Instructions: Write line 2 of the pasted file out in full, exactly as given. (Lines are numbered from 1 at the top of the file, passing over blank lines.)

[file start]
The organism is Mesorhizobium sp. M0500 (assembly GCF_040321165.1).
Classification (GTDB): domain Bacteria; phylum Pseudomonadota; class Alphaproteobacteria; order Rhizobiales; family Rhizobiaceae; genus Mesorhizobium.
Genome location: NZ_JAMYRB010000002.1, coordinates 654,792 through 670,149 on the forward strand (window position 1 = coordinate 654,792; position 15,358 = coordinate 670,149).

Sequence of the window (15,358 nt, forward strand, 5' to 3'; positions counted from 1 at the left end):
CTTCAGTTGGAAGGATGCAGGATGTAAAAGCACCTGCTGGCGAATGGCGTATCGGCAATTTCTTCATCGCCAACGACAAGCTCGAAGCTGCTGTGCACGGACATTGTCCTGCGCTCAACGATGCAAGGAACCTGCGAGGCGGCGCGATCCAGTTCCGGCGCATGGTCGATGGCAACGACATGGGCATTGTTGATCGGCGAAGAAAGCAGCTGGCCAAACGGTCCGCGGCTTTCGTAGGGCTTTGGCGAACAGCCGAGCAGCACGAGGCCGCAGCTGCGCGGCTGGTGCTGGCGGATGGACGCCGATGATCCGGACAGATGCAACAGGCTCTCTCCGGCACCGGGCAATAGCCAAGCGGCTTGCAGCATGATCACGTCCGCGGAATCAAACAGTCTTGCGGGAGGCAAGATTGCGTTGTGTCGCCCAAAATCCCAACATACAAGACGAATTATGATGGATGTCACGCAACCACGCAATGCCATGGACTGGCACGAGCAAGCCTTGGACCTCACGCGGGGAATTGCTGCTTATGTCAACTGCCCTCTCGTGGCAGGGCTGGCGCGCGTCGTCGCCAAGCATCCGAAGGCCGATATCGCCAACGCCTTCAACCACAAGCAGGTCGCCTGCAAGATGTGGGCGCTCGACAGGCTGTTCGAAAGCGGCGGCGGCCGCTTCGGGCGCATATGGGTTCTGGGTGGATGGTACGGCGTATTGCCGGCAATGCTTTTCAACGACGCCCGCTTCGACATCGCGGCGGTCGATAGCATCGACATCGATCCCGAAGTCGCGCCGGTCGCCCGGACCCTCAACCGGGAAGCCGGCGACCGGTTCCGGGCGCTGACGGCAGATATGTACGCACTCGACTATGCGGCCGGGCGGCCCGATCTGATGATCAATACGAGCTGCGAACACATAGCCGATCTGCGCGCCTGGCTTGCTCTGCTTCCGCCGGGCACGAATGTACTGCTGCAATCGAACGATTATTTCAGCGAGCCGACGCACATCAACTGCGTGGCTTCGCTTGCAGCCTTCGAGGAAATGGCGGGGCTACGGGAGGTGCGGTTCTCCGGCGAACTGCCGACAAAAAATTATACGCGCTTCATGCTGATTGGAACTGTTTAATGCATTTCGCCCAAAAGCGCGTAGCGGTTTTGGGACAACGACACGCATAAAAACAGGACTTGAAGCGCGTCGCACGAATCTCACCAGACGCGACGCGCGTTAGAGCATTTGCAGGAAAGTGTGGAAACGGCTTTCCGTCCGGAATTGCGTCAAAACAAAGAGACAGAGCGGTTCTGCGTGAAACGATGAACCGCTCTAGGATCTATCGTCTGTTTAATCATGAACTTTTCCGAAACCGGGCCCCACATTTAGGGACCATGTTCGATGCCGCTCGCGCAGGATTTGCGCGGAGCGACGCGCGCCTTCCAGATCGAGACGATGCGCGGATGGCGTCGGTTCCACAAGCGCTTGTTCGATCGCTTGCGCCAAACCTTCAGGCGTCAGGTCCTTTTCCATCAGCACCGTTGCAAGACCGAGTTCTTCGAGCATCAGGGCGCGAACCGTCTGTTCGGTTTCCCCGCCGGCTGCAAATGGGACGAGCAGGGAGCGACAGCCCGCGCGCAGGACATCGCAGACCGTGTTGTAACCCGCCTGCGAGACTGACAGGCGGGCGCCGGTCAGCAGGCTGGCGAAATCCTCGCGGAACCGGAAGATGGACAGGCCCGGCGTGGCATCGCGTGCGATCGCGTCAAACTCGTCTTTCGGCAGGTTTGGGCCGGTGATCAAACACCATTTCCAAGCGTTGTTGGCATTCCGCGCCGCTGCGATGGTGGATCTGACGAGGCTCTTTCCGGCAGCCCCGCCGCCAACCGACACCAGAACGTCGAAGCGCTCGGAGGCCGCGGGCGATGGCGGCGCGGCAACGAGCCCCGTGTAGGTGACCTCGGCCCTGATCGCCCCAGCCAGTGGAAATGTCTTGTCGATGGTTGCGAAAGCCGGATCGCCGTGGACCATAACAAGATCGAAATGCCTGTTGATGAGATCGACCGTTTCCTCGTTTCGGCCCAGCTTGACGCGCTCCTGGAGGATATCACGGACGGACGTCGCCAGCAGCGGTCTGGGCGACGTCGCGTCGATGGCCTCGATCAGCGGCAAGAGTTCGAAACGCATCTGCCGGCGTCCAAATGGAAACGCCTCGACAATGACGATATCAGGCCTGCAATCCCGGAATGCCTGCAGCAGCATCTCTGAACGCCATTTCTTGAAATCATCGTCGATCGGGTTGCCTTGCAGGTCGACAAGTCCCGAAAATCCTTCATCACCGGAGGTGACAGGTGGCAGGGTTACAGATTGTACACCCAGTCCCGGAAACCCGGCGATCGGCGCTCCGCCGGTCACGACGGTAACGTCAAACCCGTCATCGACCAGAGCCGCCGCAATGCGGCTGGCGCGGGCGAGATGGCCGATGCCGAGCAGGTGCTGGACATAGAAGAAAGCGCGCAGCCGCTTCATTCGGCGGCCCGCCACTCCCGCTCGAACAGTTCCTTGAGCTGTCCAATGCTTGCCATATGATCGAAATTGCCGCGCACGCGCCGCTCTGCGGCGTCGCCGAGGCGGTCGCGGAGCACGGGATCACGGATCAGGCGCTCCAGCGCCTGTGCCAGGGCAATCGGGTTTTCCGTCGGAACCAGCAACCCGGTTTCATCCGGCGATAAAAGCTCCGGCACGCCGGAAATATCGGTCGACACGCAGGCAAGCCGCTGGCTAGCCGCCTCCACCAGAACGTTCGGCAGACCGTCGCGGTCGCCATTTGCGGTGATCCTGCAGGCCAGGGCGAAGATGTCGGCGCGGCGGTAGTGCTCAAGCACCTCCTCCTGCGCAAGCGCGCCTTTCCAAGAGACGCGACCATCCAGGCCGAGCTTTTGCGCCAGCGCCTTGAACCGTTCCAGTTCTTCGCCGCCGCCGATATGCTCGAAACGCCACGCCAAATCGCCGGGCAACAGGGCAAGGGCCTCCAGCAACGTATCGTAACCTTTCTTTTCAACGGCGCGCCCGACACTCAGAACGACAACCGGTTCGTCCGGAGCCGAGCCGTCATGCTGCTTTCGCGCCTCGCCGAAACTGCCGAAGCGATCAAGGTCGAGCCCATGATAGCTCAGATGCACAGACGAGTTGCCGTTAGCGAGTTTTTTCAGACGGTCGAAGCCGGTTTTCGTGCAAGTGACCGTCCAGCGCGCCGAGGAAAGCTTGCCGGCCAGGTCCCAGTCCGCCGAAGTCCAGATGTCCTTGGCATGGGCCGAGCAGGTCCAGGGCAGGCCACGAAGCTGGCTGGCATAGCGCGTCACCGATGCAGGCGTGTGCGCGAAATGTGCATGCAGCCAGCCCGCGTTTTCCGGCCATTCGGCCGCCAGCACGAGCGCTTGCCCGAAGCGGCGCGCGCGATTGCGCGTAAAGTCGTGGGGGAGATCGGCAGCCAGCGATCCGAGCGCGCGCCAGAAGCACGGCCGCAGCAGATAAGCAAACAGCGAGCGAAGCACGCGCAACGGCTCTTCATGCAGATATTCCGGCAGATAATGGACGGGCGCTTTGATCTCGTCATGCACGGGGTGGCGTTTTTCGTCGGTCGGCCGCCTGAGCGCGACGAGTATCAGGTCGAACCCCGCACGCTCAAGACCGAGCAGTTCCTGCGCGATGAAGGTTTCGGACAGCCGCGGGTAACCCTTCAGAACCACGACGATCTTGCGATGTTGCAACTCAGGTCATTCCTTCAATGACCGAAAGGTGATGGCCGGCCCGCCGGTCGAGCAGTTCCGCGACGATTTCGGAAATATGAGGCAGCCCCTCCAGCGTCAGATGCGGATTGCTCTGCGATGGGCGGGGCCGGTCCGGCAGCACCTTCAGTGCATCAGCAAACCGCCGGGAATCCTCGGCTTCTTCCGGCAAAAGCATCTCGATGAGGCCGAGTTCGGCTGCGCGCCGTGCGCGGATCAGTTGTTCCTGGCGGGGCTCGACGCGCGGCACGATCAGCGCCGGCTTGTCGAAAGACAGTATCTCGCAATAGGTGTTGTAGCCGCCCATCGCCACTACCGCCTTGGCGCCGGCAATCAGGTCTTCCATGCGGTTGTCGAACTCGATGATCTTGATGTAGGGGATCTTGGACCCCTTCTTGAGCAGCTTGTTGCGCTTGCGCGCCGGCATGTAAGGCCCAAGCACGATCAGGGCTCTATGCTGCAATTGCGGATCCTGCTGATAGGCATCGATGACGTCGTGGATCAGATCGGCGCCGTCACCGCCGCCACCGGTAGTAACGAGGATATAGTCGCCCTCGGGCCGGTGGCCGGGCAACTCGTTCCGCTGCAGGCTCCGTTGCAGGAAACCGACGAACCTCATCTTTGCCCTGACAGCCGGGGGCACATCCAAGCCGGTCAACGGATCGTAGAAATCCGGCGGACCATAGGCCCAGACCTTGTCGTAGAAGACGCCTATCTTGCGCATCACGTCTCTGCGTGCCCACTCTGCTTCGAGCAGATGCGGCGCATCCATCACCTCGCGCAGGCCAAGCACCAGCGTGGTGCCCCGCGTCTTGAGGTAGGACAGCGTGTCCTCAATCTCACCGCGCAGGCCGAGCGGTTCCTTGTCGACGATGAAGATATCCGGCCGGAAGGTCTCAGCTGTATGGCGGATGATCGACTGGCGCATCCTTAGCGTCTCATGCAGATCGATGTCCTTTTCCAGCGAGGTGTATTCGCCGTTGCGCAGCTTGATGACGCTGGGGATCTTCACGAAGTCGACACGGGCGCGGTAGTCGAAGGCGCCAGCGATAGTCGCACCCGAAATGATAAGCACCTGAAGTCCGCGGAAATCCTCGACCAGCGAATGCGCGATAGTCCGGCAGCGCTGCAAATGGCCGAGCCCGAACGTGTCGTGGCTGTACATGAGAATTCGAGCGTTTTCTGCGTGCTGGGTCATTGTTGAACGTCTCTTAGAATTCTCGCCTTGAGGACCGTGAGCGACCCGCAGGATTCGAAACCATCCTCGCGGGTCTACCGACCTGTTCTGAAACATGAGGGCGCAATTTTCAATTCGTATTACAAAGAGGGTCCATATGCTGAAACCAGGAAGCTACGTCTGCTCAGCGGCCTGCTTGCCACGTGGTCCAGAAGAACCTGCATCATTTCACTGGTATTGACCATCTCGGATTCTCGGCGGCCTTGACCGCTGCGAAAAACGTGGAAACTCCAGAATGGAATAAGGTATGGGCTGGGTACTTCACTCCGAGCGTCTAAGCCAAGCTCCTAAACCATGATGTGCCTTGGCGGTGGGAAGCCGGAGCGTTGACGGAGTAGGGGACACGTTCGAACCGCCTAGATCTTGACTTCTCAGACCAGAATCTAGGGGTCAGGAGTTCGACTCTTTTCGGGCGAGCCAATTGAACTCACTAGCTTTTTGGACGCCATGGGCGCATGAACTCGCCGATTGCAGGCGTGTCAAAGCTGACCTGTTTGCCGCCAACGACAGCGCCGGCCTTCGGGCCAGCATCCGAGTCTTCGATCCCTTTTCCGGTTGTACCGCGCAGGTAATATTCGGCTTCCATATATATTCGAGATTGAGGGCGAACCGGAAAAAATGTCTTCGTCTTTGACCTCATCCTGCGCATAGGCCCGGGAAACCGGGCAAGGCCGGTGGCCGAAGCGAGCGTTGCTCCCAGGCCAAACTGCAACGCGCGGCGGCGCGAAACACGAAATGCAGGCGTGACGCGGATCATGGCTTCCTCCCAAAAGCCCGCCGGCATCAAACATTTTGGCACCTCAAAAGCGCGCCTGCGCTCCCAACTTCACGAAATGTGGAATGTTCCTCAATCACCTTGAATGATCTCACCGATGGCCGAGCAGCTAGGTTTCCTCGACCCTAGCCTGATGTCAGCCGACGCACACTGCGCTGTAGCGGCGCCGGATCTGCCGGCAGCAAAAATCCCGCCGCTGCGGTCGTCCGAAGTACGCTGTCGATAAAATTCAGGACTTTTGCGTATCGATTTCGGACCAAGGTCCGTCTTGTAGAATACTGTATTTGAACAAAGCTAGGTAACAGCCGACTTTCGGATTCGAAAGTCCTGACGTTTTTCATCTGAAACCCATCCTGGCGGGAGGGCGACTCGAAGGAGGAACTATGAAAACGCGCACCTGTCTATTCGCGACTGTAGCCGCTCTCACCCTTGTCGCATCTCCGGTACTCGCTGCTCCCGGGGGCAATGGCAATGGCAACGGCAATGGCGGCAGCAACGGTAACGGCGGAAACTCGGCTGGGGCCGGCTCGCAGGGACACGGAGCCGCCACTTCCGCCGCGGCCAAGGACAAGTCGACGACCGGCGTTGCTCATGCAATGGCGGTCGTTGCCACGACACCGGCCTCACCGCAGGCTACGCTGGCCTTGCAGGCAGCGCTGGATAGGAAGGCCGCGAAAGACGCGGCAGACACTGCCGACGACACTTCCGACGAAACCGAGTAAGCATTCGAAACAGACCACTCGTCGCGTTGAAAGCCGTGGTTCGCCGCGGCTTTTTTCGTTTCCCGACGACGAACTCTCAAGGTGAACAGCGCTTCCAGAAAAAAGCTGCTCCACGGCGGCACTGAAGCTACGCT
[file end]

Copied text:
Classification (GTDB): domain Bacteria; phylum Pseudomonadota; class Alphaproteobacteria; order Rhizobiales; family Rhizobiaceae; genus Mesorhizobium.